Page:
Michael Kaplan, a Holocaust survivor who rose to become an icon in the residential real estate industry, whose landmark lawsuit led to the 1975 Mount Laurel decision requiring all New Jersey municipalities to provide their “fair share” of affordable housing, died Wednesday. He was 83.
Kaplan’s life journey is remarkable in so many ways.
He was born inside a concentration camp in April 1940 and later relocated to various Nazi death camps, including the notorious Bergen-Belsen camp, before he ultimately emigrated to the U.S. in the early 1950s with his parents, Nathan and Fela Kaplan, and his younger brother of 15 years, Morris Kaplan.
The family, which started in Brooklyn, eventually settled among other Jewish refugees as chicken farmers in Toms River. That’s where his father saw the economic potential of home construction with the return of Korean War soldiers seeking affordable homeownership on the GI Bill.
At that time, Michael Kaplan was attending Rutgers University. He eventually earned a graduate degree in engineering in 1961, but ultimately joined the growing family business.
Land was still cheap and plentiful in Central Jersey, and the demand for housing created opportunities for developers, many of whom had also survived the Holocaust and found their calling in New Jersey’s growing real estate business. The Kaplans steadily expanded their portfolio, building entire neighborhoods, as well as retail, grocery stores and anything else that could help the bottom line as the company acquired more and more land.
In 1966, Kaplan filed his landmark lawsuit against the Township of Madison (now Old Bridge), which had blocked his efforts to build affordable housing. Following a lawsuit that dragged for 13 years, with three appearances before the New Jersey Supreme Court, the court eventually sided with Kaplan.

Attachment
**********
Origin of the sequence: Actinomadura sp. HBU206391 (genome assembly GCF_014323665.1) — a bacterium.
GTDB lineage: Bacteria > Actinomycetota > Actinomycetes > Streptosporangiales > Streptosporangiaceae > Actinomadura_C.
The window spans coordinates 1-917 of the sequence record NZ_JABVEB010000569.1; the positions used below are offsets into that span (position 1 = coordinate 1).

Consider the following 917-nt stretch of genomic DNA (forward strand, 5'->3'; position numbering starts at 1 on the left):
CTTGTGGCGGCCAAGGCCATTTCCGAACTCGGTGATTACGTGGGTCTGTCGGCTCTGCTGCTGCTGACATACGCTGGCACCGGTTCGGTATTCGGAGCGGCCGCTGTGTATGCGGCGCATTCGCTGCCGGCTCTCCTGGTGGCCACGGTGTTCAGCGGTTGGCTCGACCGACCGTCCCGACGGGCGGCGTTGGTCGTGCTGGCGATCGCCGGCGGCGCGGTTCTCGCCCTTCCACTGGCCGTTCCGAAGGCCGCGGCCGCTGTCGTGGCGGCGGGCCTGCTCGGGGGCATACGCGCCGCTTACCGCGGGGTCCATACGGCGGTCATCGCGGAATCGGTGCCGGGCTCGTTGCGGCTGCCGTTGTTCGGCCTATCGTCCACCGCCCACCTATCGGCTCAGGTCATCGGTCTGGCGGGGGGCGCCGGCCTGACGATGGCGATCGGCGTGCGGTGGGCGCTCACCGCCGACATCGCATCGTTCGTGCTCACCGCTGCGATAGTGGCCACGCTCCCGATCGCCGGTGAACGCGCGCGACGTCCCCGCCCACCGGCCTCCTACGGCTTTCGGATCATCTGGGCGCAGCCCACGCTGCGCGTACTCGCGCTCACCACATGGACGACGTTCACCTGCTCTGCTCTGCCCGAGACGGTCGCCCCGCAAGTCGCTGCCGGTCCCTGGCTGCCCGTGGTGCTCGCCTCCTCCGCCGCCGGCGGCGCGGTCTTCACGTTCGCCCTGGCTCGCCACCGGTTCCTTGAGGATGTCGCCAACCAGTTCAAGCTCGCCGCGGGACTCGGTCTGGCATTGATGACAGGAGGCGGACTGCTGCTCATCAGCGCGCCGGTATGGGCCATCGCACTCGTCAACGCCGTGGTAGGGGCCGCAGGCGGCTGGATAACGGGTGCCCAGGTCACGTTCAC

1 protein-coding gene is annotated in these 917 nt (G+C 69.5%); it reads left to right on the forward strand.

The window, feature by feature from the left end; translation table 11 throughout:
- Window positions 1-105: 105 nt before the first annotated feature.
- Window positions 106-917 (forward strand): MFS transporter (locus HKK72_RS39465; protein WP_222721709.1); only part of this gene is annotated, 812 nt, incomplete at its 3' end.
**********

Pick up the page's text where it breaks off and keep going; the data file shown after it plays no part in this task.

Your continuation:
The legal case became known as Oakwood v. Madison, a precedent for the state’s Mount Laurel Doctrine, a landmark case cited nationally in efforts to ensure an adequate supply of affordable housing.
“The Mount Laurel approach is not the solution to affordable housing,” Kaplan later said, recalling the lawsuit. “The solution is a cooperative effort between developers and governments, with both sides donating land, giving concessions and becoming creative.”
In 1970, Kaplan acquired 450 acres of farmland between Routes 1 and 27 in North Brunswick, and created Hidden Lake, an ambitious combination of single-family homes, apartments, townhouses and retail. This was one of the first planned unit developments in the state. It went on to be duplicated across the country.
To fulfill his vision, Kaplan embarked on a nationwide search for architects and landscape designers who were providing fresh, new looks to home construction. Preservation of the environment played a key role as well, with not one tree removed from the entire parcel to build Hidden Lake. Even a farmhouse on the site was preserved and relocated.
Like many other developers, Kaplan continually dealt with the cycles of New Jersey’s real estate market. There were both good times and bad; Kaplan was always focused on insulating the company from the economic winds.
“When we examined the nonresidential field, we realized it seemed always countercyclical to the residential,” Kaplan recalled, in 2005. “There is good reason for this: After residential construction comes a demand for offices, services and retail space. Then, after the commercial construction, comes a demand for more housing.”
By expanding the homebuilding business into the commercial field, Kaplan could ride the building cycles and create more predictability. The formula worked, as the company embraced numerous commercial and mixed-use opportunities.
Together, until Nathan Kaplan’s death in March 1975 at age 61, the father and son duo created a company that shaped the landscape of suburban New Jersey, as farms quickly turned into subdivisions to accommodate massive population growth in central New Jersey.